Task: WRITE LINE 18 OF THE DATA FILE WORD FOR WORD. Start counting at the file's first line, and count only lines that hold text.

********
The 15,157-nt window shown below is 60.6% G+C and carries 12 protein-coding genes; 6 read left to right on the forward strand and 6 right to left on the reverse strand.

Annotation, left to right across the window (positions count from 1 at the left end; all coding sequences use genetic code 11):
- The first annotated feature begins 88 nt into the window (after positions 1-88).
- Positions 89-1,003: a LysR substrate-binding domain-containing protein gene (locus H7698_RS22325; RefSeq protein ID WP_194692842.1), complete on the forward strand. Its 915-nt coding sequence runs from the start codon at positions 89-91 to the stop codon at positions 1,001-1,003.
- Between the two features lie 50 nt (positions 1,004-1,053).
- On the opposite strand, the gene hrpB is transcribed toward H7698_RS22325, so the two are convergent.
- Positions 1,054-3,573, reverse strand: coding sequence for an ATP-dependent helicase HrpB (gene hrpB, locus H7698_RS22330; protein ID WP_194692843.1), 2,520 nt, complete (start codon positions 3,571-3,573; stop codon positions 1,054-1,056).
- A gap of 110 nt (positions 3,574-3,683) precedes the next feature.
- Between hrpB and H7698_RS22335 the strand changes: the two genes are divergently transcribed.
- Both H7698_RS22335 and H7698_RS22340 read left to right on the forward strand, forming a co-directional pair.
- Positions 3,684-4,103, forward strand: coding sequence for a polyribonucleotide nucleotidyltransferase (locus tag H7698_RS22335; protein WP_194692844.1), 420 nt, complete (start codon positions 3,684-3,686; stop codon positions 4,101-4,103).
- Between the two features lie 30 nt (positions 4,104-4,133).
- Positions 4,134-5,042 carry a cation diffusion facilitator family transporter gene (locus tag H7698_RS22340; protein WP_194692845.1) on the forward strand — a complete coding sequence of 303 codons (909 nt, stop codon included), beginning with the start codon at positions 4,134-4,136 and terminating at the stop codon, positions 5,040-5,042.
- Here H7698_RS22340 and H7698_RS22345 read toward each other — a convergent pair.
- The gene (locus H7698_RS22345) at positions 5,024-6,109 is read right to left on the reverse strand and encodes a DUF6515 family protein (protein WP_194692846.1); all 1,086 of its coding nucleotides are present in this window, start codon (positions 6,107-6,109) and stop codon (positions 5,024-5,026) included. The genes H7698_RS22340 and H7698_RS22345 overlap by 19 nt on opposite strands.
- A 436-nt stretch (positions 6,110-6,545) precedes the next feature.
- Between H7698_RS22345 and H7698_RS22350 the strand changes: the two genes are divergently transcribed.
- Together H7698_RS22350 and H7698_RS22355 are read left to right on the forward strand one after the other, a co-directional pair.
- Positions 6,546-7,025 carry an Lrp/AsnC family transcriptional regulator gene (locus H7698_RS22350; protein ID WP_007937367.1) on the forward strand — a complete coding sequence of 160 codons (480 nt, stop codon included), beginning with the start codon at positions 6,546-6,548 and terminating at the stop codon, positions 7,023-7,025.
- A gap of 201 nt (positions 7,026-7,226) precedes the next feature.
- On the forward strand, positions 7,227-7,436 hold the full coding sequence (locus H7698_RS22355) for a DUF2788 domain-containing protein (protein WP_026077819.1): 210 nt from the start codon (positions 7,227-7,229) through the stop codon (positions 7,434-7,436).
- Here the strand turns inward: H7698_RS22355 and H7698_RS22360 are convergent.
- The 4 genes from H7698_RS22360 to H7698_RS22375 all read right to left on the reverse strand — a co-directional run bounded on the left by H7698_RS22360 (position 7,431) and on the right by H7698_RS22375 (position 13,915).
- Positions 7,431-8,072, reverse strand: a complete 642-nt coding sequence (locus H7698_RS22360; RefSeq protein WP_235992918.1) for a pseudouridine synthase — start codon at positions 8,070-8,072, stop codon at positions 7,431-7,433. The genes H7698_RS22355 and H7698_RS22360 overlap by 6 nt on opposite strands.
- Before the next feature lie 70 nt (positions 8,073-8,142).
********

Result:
- Together H7698_RS22350 and H7698_RS22355 are read left to right on the forward strand one after the other, a co-directional pair.